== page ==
No one will deny business has become infinitely more complex and exponentially more efficient. Kind of. The challenge we face in the information age is there’s too much frickin’ information. Even worse, you’re usually trying to cut through the clutter to make your sale. It can be you’re selling a product, a service, or an idea to internal customers but the point is you’re always selling something.
Well I have news folks. I found a new trick for cutting through that clutter to make the sale: go naked.
I know how important clarity of communications is to making these sales. Heck, a huge part of my business is based on clear, concise communications training. You wouldn’t believe how much demand there is for tools to help us persuade and influence people more effectively and efficiently. One of the first blog posts I ever wrote was about getting to the “so what?” in a compelling way.
I try to practice what I preach. I try to make my communications succinct and punchy. I don’t always succeed. I’m always looking for new ways to get to “yes” with my audience. The other day I tried a new one. I went naked to two separate and hugely important meetings. And it felt so good I plan on going naked much more often.
Since you all know I kept my clothes on for those meetings (really being naked would be kinda creepy) let me explain what I mean.
I went into both meetings without a PowerPoint presentation. I was meeting with two huge prospective customers for my other startup TiXiT. I was there to convince the senior-most executive at both customers that they should work with us and provide discounted tickets to their events through the TiXiT site (if you haven’t checked TiXiT out yet and registered, I suggest you do especially if you live in Columbus which is our pilot market).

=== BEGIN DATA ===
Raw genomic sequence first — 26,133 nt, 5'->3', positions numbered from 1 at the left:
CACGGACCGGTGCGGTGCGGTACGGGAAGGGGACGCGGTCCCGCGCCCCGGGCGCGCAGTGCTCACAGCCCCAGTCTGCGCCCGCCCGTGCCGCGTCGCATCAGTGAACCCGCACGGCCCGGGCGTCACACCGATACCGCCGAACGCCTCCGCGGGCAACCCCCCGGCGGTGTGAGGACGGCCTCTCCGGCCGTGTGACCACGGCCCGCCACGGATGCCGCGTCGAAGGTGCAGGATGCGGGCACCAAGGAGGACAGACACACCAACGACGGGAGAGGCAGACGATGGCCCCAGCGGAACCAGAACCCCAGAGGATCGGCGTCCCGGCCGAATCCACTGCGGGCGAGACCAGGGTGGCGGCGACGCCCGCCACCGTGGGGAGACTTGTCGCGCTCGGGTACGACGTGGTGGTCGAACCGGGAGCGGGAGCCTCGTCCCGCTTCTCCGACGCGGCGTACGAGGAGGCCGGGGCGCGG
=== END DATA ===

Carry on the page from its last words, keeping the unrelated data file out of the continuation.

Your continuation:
I knew our story and the value we could bring to the customers very well. I understood their businesses too. I decided to simply focus on my audience and have a conversation (rather than “pitching” them with a presentation). They asked questions. I responded. I asked questions. They responded. I’m pretty sure that’s how people did things before Bill Gates and his crew came along.
Both conversations were great. I was able to spend more time learning about their organization and understanding the concerns on their agendas. Not having that presentation there forced me to focus on the most important aspects of our story rather than on some arrows and bullet points. At the end of each conversation we had a handshake and a deal. 2 for 2. It was a great day. As I left I handed each of them a copy of the presentation I had prepared. “Here’s a copy of more detail about what we covered today so you have it for reference.”
Yes I had a deck ready. No I didn’t use it. It became a leave-behind. Yes, I had spent a great deal of thought, time, and effort perfecting the story in that presentation ahead of time. That preparation also served as my study session for the oral exam I went through with that 45 minute meeting. By doing the proper preparation, I was fully prepared to have the conversation with that executive and know what I was selling.
A few days later I went naked again, this time with a venture capital firm. Again, no deck. No PowerPoint. Just me and a story. And we had a wonderful conversation. We left the meeting with a handshake and a promise to reconnect when we were in the process of raising capital. I don’t think the conversation could have gone any better.
I’ve emphasized the notion of going naked before – sometimes you’re much better off simply picking up the phone instead of spending hours trying to schedule something in Outlook.
Quit overcomplicating things. Pick up the phone. Put away the presentation (yes, you have to write it first so you can refer to it or leave it behind if need be). But just go have the conversation. Amazing things can happen when you’re authentic and unencumbered by a bunch of paper or slides.
Give it a try. Go naked for your next meeting and see what happens.